Toes in or out?
I rode in a USEA ICP clinic earlier this week. All I heard was "toes out" for all three lessons I was a demo rider in. I know toes out is a more acceptable position (textbook wise) than my position, but my trainer is really into body mechanics, so toes in makes sense to me. When I think about it, toes in is a much more secure position with more leg contact on the horse. Toes out takes your inner thigh, knee and inner calf off the horse. It is also a bracing position that will cause more concussion in my joints as well as the horse's (the energy won't flow in a full circle). I have more flexibility in my joints with toes in as well as being more relaxed. I posted a picture showing my leg position. Please excuse the saddle. It was the first and last time I've ridden it it as it was way too small for both of us. Also, this was several months ago and I have now lowered my stirrups to get my heel down and a longer calf. (I'm an eventer, but this was a dressage question and I train with a dressage instructor, so I thought this category would be most helpful) So opinions on position of the toe/ankle/foot?
In a Dressage saddle, your toes shoulder be pointing forwards, or VERY slightly outwards. You don't want your knees and thighs gripping against the saddle, but you also don't want them flapping around doing nothing. This is why the toes pointing forwards in considered the correct position. It gives the best flow of weight down the back of the leg into the heel, allows the rider to have much more feel through their seat as there is no bracing of the leg, the rider can give a clear leg aid with the lower leg, and can control a spur. If the toe is pointed out, the rider should not wear spurs as this will engage the spur continuously.
Are you sure the clinician wanted toes to be sticking out just 'because', or was it in context with an exercise or a bad habit they were working with?
I asked my trainer who was watching the people who were getting certified, teach me. She said that they were learning from a book and since they were eventers just teaching a dressage lesson, that toes out was more acceptable. And that they were learning the textbook perfect way. I don't think they wanted me to look like a duck, but they wanted my toes out and to relax my ankle. To me this makes no sense because if my toes are out then my ankle is not able to relax... I don't know- every one has their own style and opinions so I thought I'd just ask and see what others thought.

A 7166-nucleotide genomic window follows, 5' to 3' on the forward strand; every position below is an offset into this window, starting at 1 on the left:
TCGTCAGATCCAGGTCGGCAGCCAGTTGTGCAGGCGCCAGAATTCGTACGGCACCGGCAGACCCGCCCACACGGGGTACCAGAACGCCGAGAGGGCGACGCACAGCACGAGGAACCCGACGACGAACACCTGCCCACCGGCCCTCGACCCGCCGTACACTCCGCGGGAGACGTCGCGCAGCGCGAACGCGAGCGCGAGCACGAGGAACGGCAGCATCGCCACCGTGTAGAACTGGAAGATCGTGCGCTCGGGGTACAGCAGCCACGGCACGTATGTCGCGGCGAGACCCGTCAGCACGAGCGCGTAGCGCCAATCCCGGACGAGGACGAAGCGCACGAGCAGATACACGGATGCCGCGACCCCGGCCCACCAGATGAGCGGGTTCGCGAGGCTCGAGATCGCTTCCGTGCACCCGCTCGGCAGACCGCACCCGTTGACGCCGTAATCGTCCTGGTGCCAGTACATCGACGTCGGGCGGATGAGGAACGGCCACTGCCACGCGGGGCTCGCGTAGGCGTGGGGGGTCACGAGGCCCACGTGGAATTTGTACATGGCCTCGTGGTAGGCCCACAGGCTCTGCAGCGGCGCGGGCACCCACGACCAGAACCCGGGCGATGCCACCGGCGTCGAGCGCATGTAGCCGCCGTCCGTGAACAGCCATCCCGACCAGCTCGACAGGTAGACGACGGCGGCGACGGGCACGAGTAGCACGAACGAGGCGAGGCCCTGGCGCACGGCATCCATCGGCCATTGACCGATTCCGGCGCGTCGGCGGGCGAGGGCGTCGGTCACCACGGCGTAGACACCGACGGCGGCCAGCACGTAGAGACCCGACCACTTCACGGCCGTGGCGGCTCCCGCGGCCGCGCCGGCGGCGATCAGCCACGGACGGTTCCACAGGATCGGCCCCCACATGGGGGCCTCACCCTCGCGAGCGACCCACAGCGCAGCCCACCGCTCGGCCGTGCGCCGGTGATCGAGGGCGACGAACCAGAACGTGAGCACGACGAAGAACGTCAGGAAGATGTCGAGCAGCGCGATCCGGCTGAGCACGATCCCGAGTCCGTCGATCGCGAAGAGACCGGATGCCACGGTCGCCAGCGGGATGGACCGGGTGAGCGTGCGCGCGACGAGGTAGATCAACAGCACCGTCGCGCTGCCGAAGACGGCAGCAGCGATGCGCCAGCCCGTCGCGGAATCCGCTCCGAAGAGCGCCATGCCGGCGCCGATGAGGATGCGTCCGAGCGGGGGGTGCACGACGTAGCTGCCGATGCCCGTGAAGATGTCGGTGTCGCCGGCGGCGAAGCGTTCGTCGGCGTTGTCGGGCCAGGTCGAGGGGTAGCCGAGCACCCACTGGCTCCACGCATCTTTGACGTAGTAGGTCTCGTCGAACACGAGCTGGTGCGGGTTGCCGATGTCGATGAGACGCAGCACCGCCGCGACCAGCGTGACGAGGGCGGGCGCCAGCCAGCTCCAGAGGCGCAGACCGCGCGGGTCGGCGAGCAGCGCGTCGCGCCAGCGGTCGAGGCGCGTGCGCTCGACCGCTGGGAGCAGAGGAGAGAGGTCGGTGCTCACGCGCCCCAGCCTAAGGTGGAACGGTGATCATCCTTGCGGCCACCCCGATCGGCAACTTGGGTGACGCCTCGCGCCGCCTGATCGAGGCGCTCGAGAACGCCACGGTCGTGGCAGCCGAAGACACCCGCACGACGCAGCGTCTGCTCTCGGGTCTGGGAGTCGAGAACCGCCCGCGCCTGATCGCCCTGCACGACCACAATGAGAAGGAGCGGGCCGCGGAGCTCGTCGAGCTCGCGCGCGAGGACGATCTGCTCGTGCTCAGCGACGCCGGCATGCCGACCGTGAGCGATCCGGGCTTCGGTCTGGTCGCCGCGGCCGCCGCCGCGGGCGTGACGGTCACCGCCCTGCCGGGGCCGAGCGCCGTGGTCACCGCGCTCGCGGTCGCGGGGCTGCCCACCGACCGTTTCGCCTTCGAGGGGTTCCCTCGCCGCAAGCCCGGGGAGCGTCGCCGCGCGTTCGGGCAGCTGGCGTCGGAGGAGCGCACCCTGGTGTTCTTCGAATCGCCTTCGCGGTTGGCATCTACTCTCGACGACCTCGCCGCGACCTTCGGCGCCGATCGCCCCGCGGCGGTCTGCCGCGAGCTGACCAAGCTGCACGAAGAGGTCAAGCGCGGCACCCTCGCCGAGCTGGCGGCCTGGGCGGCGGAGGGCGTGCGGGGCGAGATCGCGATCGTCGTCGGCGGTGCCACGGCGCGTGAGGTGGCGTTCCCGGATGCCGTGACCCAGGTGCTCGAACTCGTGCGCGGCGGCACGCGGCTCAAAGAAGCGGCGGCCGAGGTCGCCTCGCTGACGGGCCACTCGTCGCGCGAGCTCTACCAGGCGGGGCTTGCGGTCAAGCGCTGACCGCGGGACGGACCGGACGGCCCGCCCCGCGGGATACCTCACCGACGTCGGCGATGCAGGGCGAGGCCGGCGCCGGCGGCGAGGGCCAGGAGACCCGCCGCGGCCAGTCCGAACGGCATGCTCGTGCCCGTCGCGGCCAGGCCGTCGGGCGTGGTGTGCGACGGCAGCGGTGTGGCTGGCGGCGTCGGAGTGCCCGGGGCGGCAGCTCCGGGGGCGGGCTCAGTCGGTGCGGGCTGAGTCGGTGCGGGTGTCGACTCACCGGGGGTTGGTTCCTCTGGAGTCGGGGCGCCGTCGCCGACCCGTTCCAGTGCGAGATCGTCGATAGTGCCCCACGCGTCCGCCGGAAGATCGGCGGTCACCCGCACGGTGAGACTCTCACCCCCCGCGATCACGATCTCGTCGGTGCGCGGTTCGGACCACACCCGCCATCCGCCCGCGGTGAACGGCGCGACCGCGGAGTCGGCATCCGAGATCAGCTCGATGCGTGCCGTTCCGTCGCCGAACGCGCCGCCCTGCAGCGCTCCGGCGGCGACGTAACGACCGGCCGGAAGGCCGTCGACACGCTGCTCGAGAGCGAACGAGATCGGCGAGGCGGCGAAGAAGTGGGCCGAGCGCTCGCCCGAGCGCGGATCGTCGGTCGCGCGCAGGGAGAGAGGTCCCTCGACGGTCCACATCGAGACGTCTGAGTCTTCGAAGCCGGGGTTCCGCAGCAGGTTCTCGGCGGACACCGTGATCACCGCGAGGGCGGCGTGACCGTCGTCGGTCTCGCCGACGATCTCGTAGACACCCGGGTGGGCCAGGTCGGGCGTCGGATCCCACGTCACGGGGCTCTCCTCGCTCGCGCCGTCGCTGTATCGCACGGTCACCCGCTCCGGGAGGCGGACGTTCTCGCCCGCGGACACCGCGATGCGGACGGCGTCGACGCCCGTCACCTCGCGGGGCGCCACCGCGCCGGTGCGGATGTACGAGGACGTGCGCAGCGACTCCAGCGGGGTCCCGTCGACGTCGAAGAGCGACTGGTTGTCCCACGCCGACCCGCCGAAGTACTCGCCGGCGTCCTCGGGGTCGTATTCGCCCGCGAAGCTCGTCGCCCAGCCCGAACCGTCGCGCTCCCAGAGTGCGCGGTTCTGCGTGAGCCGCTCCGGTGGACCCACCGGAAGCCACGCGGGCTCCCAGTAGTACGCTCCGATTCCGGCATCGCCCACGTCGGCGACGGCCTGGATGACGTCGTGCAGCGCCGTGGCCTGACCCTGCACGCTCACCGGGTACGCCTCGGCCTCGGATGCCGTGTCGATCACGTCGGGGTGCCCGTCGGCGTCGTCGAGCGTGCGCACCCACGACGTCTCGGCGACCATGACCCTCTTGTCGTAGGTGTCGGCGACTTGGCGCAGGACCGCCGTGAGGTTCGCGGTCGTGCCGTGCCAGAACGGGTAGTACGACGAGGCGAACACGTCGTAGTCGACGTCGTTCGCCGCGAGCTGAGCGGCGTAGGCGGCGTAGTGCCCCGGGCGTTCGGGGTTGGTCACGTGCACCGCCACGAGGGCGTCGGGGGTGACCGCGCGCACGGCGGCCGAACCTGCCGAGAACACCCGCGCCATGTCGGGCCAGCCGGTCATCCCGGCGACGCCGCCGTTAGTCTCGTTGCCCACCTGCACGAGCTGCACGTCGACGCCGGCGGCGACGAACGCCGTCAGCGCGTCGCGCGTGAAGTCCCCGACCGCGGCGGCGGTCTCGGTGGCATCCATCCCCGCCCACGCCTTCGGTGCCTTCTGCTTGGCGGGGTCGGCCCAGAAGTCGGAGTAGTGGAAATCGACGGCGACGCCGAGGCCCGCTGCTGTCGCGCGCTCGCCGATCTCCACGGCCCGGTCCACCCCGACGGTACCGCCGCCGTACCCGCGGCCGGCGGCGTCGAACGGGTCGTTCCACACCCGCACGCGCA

They were also completely against an indrect rein or using the reins like you would with the start of the pirouette where the whole upper body almost pushes the shoulders around. My mare loves to pop her outside shoulder and the indirect rein has been really helpful in getting her to stop. We are slowly being able to transition from the indirect rein to just leg aids though.
They didn't know my horse or where we started or her habits and quirks, so I can't expect them to teach exactly the same way my trainer does. I was just shocked hearing "toes out". About 4 years ago I transitioned from hunters to eventing and boy was the position different. I spent several months turning my toes in so I was just surprised hearing toes out from eventers.
Toes out would be more acceptable if they were teaching you in a jumping saddle as it can assist with balance in 2 point.
But Dressage, no. If they're eventers, I wonder if they're focussed on their jumping and Dressage is just 'that boring first part'.
So, regarding rein use - were they wanting you to pull the horse around with the inside rein? Because that's a great way to put too much bend in the neck, drop the outside shoulder and spin the haunches out to the side. Basically useless.
I'd take their instruction with a truck load of salt.
Untill a couple months ago, I was that eventer who just skipped the boring dressage, but I've really been getting into it now with body mechanics and it turned out to be fun :) They were trying to get me to use my outside leg to turn around the circle, which in theory should work. My mare- either because she's stubborn or still learning- doesn't respond as much as she should to the outside leg, so I use a little indirect rein on the outside to help sometimes. They weren't too happy with that. Nothing with horses is ever black or white- there will always be an exception or "only sometimes". They were teaching very definitively and if they had been working with me and my mare for a while, I have the feeling that they'd be a little more flexible in their methods. The only thing I'm taking away from this experience is more flexible ankles and a longer, lower frame for my mare (at least whlie she's learning). Everything else can be forgotten :)